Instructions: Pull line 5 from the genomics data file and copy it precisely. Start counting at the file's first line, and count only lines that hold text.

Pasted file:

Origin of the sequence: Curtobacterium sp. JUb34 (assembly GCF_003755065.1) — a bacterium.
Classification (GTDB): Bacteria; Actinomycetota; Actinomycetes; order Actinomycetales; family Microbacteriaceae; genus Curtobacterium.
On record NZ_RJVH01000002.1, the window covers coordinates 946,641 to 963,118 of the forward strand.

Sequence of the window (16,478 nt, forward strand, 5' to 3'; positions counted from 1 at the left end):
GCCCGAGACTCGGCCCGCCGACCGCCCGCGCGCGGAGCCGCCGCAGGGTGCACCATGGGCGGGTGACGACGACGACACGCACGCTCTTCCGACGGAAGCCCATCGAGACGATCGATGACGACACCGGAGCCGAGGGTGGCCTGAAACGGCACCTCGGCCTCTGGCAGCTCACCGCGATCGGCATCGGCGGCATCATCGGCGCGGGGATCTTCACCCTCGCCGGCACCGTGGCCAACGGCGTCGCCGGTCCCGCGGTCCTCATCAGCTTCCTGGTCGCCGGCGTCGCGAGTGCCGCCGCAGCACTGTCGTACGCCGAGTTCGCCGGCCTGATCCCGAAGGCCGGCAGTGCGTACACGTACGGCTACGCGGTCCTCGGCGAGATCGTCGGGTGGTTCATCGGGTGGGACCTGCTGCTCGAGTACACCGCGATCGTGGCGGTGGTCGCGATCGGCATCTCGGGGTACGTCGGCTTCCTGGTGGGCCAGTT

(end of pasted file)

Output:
GCCCGAGACTCGGCCCGCCGACCGCCCGCGCGCGGAGCCGCCGCAGGGTGCACCATGGGCGGGTGACGACGACGACACGCACGCTCTTCCGACGGAAGCCCATCGAGACGATCGATGACGACACCGGAGCCGAGGGTGGCCTGAAACGGCACCTCGGCCTCTGGCAGCTCACCGCGATCGGCATCGGCGGCATCATCGGCGCGGGGATCTTCACCCTCGCCGGCACCGTGGCCAACGGCGTCGCCGGTCCCGCGGTCCTCATCAGCTTCCTGGTCGCCGGCGTCGCGAGTGCCGCCGCAGCACTGTCGTACGCCGAGTTCGCCGGCCTGATCCCGAAGGCCGGCAGTGCGTACACGTACGGCTACGCGGTCCTCGGCGAGATCGTCGGGTGGTTCATCGGGTGGGACCTGCTGCTCGAGTACACCGCGATCGTGGCGGTGGTCGCGATCGGCATCTCGGGGTACGTCGGCTTCCTGGTGGGCCAGTT